Another year, another flawed list of “Dangerous Places” released by CQ Publications. Same old, same old. TV stations especially enjoy taking prepackaged news like this and adding local commentary from people on the street who, having been propagandized by television news into believing “it’s a jungle out there”, parrot back the selfsame meme.
What does warm my heart is the fact that at least some members of the local media are starting to question the rankings from a methodological point of view. While including natural disasters is a step forward if what is in question is truly dangerousness, the most glaring omission of course is the rate of traffic fatality and injury which is much more closely related to place than the likelihood of being a victim of crime, which is much more a function of behavior, race, and social status.
It is true that the FBI, the source of the data, states clearly that the data shouldn’t be used to compare cities with cities because different jurisdictions have different criteria and see different levels of reporting. That should be enough to discourage this sort of list making, but, as I have previously gone into great detail to explain, what is called “a city” varies so much from place to place that, even if the data were perfect in terms of reporting and classification, comparisons would still be meaningless.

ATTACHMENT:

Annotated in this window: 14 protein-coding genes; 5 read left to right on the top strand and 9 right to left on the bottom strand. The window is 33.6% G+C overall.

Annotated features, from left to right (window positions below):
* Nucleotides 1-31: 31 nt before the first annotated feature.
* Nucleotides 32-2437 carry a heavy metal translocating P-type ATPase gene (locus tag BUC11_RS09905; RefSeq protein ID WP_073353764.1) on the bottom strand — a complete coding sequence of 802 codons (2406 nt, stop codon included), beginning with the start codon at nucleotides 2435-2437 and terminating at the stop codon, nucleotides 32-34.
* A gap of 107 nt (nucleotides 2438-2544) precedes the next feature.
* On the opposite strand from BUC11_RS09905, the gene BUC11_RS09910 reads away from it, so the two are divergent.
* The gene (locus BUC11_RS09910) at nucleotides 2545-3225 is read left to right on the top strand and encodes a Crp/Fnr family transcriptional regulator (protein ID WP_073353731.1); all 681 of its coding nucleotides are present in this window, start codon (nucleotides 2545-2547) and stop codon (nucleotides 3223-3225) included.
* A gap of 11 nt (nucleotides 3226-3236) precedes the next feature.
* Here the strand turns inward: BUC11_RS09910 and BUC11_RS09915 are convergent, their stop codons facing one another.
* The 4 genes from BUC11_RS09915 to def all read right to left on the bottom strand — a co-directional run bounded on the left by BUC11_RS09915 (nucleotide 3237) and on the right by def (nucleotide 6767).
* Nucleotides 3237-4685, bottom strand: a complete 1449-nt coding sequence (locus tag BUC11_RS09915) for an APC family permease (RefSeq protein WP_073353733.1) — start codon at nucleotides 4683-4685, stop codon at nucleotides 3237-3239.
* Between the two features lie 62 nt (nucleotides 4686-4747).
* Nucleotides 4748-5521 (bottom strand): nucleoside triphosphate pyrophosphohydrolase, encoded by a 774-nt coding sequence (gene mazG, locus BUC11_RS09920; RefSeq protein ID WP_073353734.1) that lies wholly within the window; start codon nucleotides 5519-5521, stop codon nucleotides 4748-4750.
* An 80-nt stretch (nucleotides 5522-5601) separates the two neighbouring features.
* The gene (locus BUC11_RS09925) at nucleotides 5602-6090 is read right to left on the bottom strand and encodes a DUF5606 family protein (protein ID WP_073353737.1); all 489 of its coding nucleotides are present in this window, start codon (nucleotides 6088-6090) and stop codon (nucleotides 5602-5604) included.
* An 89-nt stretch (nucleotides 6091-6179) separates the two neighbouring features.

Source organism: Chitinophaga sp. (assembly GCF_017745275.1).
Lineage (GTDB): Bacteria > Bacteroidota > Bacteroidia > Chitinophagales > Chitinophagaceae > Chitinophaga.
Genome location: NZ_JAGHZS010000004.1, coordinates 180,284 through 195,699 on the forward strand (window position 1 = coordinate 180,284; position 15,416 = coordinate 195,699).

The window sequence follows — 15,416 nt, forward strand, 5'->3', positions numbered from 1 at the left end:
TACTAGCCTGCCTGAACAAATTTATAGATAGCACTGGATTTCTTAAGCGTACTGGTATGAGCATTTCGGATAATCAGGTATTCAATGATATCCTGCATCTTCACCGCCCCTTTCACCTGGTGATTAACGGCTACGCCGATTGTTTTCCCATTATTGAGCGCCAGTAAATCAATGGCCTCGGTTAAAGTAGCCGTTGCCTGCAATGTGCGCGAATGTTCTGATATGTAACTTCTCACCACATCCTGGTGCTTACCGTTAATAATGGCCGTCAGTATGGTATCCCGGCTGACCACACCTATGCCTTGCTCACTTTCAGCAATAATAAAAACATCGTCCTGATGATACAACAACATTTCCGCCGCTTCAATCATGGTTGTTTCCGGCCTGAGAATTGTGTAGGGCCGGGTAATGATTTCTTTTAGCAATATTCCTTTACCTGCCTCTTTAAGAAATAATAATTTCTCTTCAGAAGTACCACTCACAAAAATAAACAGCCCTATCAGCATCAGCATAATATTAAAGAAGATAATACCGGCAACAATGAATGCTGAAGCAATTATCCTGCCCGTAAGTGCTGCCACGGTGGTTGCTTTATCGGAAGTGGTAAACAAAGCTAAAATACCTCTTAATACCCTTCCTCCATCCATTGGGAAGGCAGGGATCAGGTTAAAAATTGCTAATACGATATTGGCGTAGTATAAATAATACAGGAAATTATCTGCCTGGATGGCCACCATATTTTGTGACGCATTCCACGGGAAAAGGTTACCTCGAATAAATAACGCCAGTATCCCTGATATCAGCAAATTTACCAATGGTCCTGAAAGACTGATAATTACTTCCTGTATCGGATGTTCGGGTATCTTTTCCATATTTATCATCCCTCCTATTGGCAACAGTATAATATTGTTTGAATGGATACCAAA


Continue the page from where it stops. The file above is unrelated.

There are academics working on a sort of “value added” algorithm with respect to place and crime which takes into account socio-economic predisposition, if not idiosyncrasies of political jurisdiction and geography, to give a better understanding of what works in terms of crime reduction. What is not at all surprising is that the level of violence in some places is such that methodological differences have very little impact on their classification, whereas others are greatly impacted by the methodological improvement. Also not surprising is that the northeast, which broad assessments of violence and criminality demonstrate has a relatively low incidence of violent crime, is well served by the improved methodology.
Notice that every city in the northeast improves its ranking when using this improved methodology, while cities in the west and southwest in particular fare badly: